SAR references “a reliable source” that specified both the date and time of the announcement: “October 26th, around 3 PM London time.”
It’s been over three years since the launch of the Sony a7R IV, which was – and still is – an outstanding camera thanks to an incredible 61 MP full-frame sensor, impressive dynamic range and low-light performance, plus surprisingly capable autofocus and continuous shooting.
The a7R IV appeals primarily to landscape and commercial photographers, for whom its class-leading resolution satisfies a need for huge prints, significant crops, and beautiful detail. Yet the a7R IV’s capable features also attract other professionals and even hobbyists, including wedding photographers and more generalist shooters, who appreciate the excellent combination of image quality, AF speed, and ergonomics.
So what can we expect from the a7R V?
Sony Alpha Rumors claims to have “no reliable info about the specs,” but the website creator does have a few guesses, such as 8K/30p video (a significant upgrade over the a7R IV’s 4K/30p recording), a better menu, and upgraded ergonomics.
Back in May, Photo Rumors released a list of a7R V specs, which includes a class-leading 9.44M-dot electronic viewfinder (to match the EVF in the a7S III), 8K/30p recording, an upgraded AF system, and a “redeveloped image sensor with approximately 61 million effective pixels.” On the other hand, several (unreliable) SAR sources have promised an 86 MP or even a “mid 90” MP sensor, but given Sony Alpha Rumors’s lack of confidence, it’s best to be skeptical, at least for now.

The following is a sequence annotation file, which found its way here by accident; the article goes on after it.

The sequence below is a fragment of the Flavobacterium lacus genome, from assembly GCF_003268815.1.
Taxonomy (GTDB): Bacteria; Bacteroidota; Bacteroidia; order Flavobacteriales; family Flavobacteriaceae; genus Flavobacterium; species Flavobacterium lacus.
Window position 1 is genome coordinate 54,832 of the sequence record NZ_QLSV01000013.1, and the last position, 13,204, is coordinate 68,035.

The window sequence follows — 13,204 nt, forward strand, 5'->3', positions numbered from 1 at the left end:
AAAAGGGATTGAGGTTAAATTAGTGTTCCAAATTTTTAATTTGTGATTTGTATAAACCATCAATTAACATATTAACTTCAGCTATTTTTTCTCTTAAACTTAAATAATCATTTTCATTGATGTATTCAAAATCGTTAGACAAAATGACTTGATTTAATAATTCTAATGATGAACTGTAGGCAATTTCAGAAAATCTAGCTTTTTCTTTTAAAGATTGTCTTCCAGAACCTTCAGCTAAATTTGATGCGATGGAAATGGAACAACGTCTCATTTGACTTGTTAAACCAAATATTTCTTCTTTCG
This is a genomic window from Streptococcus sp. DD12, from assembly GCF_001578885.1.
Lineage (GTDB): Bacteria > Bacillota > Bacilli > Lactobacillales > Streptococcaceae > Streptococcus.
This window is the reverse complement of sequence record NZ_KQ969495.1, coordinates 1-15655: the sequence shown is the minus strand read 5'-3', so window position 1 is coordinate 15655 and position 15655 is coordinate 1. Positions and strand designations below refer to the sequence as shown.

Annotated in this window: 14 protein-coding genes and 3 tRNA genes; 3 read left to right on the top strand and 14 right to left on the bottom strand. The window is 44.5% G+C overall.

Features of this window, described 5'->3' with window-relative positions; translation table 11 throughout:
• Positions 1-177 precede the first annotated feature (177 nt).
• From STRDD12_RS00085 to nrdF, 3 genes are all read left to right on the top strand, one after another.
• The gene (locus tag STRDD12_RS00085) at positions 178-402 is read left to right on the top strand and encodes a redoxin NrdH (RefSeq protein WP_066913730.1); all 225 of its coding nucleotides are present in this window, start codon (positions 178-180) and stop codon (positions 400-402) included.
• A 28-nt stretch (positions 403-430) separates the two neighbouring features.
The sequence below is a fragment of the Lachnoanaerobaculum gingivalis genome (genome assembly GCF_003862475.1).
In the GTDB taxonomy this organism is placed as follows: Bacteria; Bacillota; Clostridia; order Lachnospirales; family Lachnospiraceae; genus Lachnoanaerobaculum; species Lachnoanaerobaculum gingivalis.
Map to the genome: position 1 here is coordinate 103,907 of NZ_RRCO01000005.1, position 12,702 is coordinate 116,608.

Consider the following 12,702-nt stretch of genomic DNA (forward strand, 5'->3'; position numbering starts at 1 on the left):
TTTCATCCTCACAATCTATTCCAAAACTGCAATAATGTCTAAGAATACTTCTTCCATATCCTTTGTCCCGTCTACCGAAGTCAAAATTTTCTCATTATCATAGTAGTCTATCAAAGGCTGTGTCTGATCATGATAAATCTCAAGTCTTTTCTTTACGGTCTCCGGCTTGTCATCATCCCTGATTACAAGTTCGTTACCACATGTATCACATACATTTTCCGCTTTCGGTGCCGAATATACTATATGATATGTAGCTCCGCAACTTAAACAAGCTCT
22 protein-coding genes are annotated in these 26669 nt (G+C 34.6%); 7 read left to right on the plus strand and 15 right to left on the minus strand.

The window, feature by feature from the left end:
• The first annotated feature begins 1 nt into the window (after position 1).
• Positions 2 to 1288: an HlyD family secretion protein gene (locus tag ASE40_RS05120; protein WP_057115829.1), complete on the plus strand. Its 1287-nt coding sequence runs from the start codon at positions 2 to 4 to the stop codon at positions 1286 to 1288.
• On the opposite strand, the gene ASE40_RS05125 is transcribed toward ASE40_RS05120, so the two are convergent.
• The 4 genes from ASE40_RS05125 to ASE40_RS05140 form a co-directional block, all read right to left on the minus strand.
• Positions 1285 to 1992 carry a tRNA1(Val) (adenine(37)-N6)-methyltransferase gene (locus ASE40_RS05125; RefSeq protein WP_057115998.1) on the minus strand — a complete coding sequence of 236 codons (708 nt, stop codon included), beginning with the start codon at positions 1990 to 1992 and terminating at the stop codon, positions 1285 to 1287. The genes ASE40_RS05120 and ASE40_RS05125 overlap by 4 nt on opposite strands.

If the a7R V did boast an 85+ MP sensor, it would be the highest-megapixel full-frame camera, mirrorless or otherwise, of all time. Yet at present, the 61 MP a7R IV already holds that title – albeit alongside the Sigma fp L – so it’s worth asking: How interested is Sony in surpassing its own vaunted technology?
Personally, I could see Sony making the leap. Sure, the Sony a7R IV might already lead the pack, but competitors will take advantage of every opportunity to outperform Sony; in fact, a recent rumor suggests that the Canon EOS R1 will leapfrog the a7R IV to become the “new resolution king.” In other words, Sony will need to keep pushing with the a7R V – or risk being outclassed by Canon or Nikon.
Now over to you:
What do you think the Sony a7R V will offer? What do you hope the A7R V will offer? Share your thoughts in the comments below!